Kyle Busch: “I think it’s stupid. I don’t know, I’m not the marketing genius that’s behind this deal.”
NASCAR has been in a transitional period in recent years. It’s been more or less of a retirement tour for the veterans. Out with the experience and in with the rookies. New faces have been introduced to NASCAR fans, replacing the favorites.
From a marketing side, NASCAR certainly pushes the younger drivers quite frequently, regardless of win count. That is especially noted on the social media side of the marketing campaign.
My brother watches the NASCAR snapchat account frequently. He regularly asks me, “Who are these kids?” Some of the veteran drivers have taken note of that same marketing push.
It’s not a debate of whether or not NASCAR pushes the younger drivers, with less accomplishments over some of the veterans. Any scan of the media outlets will facilitate the same conclusion. But, is it a good thing or a bad thing? Is it the right direction for the marketing campaign? That’s the part that’s up for debate.
Yesterday, NASCAR drivers visited the Charlotte Convention Center for a media tour. The topic of the new generation was brought to the drivers attention.
At age 32, Kyle Busch is entering his 15th year in the NASCAR Cup Series. 43 wins later, he see’s a shift in the marketing campaigns.
“All you’re doing is advertising all these younger guys for fans to figure out and pick up on and choose as their favorite driver,” Busch commented during the NASCAR media day at the Charlotte Convention Center.
“I think it’s stupid. I don’t know, I’m not the marketing genius that’s behind this deal.”
“So I just do what I can do, and my part of it is what my part is.”
Kyle Busch does understand some of the aspects to pushing a younger driver into the sport. That’s from the teams perspective. However, he still doesn’t understand the marketing aspect.
“I guess one thing that can be said [is] that the younger guys are bullied into doing more things than the older guys are because we say no a lot more. Because we’ve been there, done that, have families and things like that and want to spend as much time as we can at home,” Busch stated..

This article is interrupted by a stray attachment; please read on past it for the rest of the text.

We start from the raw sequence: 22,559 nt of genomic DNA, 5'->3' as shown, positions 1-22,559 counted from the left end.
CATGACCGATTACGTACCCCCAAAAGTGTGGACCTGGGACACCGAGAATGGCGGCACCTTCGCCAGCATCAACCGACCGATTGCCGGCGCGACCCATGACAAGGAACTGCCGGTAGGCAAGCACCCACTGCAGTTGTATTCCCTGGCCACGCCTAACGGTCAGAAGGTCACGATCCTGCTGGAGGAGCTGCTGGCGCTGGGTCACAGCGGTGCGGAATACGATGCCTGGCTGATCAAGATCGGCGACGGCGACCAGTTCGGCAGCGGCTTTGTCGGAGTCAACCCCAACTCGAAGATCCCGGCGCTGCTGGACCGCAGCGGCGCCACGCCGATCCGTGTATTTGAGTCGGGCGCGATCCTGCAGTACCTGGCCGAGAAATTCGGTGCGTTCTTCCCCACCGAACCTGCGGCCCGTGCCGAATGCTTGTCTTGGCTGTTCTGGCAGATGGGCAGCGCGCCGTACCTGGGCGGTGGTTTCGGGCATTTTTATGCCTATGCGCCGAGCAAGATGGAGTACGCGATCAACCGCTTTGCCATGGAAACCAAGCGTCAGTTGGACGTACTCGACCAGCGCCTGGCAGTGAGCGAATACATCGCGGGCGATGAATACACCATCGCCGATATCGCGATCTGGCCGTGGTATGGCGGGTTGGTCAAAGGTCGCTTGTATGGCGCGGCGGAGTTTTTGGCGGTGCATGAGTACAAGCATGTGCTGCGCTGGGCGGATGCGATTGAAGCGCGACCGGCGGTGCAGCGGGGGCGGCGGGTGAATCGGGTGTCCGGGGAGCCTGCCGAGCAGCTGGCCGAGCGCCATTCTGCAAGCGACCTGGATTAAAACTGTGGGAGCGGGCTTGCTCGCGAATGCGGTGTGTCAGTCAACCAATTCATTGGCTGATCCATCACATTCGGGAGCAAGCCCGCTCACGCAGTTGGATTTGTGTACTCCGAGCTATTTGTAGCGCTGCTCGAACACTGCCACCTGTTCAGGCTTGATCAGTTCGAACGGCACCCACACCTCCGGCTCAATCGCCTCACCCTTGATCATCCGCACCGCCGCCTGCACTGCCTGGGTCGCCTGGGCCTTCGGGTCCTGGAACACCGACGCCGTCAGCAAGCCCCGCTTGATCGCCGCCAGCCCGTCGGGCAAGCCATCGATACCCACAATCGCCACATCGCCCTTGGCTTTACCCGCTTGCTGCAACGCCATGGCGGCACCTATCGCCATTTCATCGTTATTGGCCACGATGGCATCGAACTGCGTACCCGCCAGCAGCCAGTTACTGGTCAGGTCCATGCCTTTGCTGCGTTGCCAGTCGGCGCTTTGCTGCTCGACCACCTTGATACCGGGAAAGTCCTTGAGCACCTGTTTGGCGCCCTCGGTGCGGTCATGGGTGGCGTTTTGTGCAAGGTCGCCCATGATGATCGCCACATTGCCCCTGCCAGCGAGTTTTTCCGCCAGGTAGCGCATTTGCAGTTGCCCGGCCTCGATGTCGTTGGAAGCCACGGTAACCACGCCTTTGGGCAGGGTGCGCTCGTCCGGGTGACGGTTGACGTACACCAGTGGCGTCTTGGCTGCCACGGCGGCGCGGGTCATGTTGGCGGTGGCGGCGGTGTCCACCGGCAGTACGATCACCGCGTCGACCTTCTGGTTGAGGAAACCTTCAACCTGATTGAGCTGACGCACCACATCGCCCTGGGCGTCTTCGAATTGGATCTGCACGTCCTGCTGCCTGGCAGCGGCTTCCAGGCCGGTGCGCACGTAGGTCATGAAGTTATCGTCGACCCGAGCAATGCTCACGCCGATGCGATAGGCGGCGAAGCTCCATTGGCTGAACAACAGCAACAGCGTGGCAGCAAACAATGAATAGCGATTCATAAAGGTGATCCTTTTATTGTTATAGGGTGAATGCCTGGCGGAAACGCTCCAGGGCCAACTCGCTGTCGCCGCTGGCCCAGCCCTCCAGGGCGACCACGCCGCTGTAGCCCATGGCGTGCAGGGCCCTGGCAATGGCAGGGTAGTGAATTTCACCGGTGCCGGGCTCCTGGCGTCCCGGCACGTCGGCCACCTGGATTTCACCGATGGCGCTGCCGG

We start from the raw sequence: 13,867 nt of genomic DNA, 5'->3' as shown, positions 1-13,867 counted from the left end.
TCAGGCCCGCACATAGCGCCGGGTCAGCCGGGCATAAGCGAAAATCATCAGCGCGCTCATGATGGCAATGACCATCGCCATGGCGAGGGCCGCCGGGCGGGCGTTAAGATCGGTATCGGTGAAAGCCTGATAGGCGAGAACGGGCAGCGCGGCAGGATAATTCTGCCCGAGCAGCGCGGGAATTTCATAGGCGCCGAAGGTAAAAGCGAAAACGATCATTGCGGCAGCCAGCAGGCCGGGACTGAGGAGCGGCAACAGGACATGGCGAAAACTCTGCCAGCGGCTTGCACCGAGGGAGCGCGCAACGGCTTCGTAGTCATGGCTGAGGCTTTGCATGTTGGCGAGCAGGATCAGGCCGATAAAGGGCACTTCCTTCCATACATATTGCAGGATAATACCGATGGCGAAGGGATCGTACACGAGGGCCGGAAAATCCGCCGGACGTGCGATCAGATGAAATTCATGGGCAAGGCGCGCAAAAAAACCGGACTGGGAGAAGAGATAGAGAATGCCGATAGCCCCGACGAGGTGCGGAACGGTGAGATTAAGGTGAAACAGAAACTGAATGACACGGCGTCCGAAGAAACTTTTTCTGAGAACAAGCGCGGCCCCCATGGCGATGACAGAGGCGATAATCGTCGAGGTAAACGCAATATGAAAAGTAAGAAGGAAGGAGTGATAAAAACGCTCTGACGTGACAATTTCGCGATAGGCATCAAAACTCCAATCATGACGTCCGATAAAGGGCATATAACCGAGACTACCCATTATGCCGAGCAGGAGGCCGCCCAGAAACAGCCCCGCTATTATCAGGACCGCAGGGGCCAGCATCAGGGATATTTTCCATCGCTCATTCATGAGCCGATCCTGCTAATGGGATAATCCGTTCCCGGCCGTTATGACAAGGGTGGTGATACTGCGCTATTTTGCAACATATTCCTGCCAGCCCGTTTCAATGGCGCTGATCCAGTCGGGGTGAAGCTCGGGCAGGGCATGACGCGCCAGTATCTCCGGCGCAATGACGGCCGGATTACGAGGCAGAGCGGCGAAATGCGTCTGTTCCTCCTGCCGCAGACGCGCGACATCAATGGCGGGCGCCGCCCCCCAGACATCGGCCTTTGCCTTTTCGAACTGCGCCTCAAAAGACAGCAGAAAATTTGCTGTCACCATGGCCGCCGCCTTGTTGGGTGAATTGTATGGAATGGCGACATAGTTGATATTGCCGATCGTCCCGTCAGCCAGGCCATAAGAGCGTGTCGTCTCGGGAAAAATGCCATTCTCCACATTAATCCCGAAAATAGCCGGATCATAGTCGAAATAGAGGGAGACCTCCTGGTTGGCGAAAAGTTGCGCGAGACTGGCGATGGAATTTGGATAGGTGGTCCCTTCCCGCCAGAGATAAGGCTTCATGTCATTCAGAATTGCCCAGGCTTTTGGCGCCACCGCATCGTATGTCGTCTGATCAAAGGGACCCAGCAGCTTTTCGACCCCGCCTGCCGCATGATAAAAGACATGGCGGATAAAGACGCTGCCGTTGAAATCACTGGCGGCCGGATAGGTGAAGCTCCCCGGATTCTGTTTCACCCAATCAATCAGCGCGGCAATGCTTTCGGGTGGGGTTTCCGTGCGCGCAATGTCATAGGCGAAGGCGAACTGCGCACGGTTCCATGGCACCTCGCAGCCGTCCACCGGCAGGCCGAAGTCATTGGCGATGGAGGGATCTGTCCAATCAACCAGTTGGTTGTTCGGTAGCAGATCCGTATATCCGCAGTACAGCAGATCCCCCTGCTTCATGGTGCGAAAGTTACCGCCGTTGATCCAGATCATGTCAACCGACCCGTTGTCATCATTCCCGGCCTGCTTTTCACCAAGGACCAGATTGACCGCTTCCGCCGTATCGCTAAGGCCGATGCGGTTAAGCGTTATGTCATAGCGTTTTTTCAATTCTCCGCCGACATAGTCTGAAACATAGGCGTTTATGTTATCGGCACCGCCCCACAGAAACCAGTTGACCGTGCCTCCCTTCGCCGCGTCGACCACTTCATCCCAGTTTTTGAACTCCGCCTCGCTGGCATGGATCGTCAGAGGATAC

“Maybe that’s some of it. But some of the marketing campaigns pushing these younger drivers is I wouldn’t say all that fair,” Busch concluded.
At age 38, Clint Bowyer is a veteran driver with 13 years of NASCAR Cup Series experience. 8 wins and 433 starts are credited to his name.
“I don’t care. They’re good kids, and I understand,” said Clint Bowyer. “They’re filling some pretty big voids. You got somebody getting into Jeff Gordon’s car. You’ve got somebody getting into Dale Jr.’s car.”
For 2018, Alex Bowman replaces Dale Earnhardt Jr, the 15-time most popular driver award winner. Last year, Chase Elliott replaced Jeff Gordon, the 3-time NASCAR champion.
“We have to figure out how to fill that void somehow, and it can’t all be on the same old guys that have been there.”
“I get it if they deserve it. … Look at Matt Kenseth, he was outrunning them pretty much each and every week and not getting the limelight. Some of those things are bothersome at times.”
“Did I deserve it? I wasn’t running as good as I needed to. But if I was running up front and should have been in the limelight, I would have been barking, biting back a little bit,” Bowyer concluded.
At age 42, Kevin Harvick is the most experienced driver to comment on the topic. Harvick, now driving for Stewart-Haas Racing has collected 37 wins over his 610 starts in the MENCS.
“That’s like the child that’s whining, somebody who’s whining for some attention,” Harvick commented on the topic.
“I can’t complain about that because of the fact that our sponsors have been so involved with the things that we do. NASCAR has been very open to the things that they’re doing and involving us in it.”
“I can’t back that up, to be honest with you. You have to have a push for the younger-generation guys as well in order to help introduce them to the fans. In the end, that only works if they have success on the racetrack,” Harvick concluded.
Veteran drivers to retire in the last 2 NASCAR seasons: Dale Earnhardt Jr, Jeff Gordon, Tony Stewart, Matt Kenseth, Greg Biffle, Carl Edwards and Danica Patrick
Related: Tony Stewart on young NASCAR talent